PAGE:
Q: What kind of programming and resources are available for future farmers?
CK: As this is a really new technology, we have to do a lot of educating and so do our farmers! If you're bringing this technology into a community where it's the first freight farm, you might need to approach your zoning administration for approval, and we have a zoning guide and other resources that customers can download right from our Case Studies page on our website, or talk to our team members. We also have guides to help you through finding financing and forming your business plan.
Q: How does growing multiple crops affect yields?
JS: Most leafy greens require the same climate and growing conditions, but herbs tend to have some different growing needs, especially when it comes to temperature. There are a large variety of cool-weather herbs that grow really well with lettuces, and then some warm-weather herbs like thyme and oregano will grow in the same conditions as leafy greens, but might just take a little longer. The one real exception to that rule is basil. Basil requires warm temperatures to grow, so it has a really hard time growing with lettuce, which thrives in cooler environments. So if you want to grow basil, we recommend dedicating your entire farm to growing basil and other warm-weather herbs.
Q: How are universities and schools using the Leafy Green Machine?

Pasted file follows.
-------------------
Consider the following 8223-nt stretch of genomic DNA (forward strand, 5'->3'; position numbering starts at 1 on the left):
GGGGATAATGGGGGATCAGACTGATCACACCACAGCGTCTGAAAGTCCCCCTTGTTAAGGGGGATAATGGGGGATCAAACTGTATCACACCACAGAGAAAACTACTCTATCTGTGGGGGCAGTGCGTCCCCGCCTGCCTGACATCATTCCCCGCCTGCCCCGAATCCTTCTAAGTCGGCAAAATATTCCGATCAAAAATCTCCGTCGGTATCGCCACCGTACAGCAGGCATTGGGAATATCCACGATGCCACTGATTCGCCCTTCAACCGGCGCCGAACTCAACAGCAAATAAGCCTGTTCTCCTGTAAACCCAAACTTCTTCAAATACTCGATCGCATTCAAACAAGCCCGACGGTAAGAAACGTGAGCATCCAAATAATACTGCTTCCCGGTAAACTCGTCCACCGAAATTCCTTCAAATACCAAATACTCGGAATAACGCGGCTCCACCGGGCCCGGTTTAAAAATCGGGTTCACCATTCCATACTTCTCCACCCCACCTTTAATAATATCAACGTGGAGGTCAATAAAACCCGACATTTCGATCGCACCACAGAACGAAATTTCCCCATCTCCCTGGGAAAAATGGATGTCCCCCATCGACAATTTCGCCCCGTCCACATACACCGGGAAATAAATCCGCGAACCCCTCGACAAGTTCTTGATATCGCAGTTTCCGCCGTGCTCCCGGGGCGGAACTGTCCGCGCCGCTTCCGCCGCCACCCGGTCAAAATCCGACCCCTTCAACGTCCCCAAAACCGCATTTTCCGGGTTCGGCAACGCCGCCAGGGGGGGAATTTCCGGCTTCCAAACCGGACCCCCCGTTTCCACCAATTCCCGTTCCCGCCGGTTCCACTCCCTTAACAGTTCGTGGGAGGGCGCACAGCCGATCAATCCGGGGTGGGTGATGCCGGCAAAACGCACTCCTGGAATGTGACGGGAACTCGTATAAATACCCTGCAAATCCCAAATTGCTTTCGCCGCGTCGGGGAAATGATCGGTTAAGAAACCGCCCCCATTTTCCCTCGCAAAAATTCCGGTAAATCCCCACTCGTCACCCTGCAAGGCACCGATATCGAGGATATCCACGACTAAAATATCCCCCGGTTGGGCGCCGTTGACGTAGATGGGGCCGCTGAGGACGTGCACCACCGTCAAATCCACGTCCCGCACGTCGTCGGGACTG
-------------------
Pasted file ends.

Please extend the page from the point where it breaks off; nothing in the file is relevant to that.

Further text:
CK: There are so many innovative ways universities are using the LGM. Some have the food service team operate the farm with input from chefs to determine what to grow, others are student-run, providing experiential-learning opportunities for-credit. You can check out more examples on our education page.
Q: What kind of nutrients are used to grow in the farm?
JS: We use nutrients from companies established in the hydroponics industry. We prefer to use a liquid-based nutrient because of its compatibility with our dosing and irrigation system. Water soluble nutrients won't clog up our system, and will easily deliver the nutrients your crops need to thrive.
Q: Do you ship the LGM overseas?
AM: Yes, we are CSC and ISO certified. We are currently in a few Atlantic and Pacific islands, as well as Canada, the US, the EU, and Dubai. These are our current markets, we are looking at very targeted international expansion because we want to make sure that we can support Freight Farmers wherever they are. We are looking to continuing expanding our reach though, so if you are in a region we don't yet serve, make sure to sign up for our newsletter to stay up to date with the latest Freight Farms news.